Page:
Cross-linking peptide and repurposed drugs inhibit both entry pathways of SARS-CoV-2

Nat Commun. 2021 Mar 9;12(1):1517. doi: 10.1038/s41467-021-21825-w.


Up to date, effective antivirals have not been widely available for treating COVID-19. In this study, we identify a dual-functional cross-linking peptide 8P9R which can inhibit the two entry pathways (endocytic pathway and TMPRSS2-mediated surface pathway) of SARS-CoV-2 in cells. The endosomal acidification inhibitors (8P9R and chloroquine) can synergistically enhance the activity of arbidol, a spike-ACE2 fusion inhibitor, against SARS-CoV-2 and SARS-CoV in cells. In vivo studies indicate that 8P9R or the combination of repurposed drugs (umifenovir also known as arbidol, chloroquine and camostat which is a TMPRSS2 inhibitor), simultaneously interfering with the two entry pathways of coronaviruses, can significantly suppress SARS-CoV-2 replication in hamsters and SARS-CoV in mice. Here, we use drug combination (arbidol, chloroquine, and camostat) and a dual-functional 8P9R to demonstrate that blocking the two entry pathways of coronavirus can be a promising and achievable approach for inhibiting SARS-CoV-2 replication in vivo. Cocktail therapy of these drug combinations should be considered in treatment trials for COVID-19.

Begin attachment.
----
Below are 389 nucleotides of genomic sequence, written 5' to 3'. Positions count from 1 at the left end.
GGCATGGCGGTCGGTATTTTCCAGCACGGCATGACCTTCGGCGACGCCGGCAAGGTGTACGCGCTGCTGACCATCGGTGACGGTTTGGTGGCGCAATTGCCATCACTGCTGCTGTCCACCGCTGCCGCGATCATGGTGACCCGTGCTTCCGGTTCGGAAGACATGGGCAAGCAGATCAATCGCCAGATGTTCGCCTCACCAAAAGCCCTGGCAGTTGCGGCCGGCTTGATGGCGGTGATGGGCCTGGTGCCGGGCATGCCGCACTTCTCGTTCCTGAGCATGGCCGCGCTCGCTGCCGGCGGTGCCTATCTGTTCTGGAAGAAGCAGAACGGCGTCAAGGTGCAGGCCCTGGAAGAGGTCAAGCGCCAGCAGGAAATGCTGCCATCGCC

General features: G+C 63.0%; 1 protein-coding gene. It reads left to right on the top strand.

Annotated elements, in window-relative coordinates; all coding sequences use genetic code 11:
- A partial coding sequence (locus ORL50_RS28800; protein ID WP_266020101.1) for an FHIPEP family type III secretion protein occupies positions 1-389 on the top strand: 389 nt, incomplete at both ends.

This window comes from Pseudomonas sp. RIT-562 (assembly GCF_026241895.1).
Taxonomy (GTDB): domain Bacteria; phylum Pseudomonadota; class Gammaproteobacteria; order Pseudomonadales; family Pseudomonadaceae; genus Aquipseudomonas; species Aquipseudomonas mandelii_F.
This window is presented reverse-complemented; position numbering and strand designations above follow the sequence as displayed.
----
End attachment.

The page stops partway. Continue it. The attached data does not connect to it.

Publication types

  • Research Support, Non-U.S. Gov't

MeSH terms

  • Animals
  • Antiviral Agents / pharmacology*
  • COVID-19 / virology
  • COVID-19 Drug Treatment*
  • Chlorocebus aethiops
  • Chloroquine / pharmacology
  • Drug Discovery
  • Drug Repositioning*
  • Female
  • HEK293 Cells
  • Humans
  • Indoles / pharmacology
  • Mice
  • Mice, Inbred BALB C
  • Peptides / pharmacology*
  • SARS-CoV-2 / drug effects*
  • Serine Endopeptidases / metabolism
  • Vero Cells
  • Virus Internalization / drug effects*


  • Antiviral Agents
  • Indoles
  • Peptides
  • Chloroquine
  • Serine Endopeptidases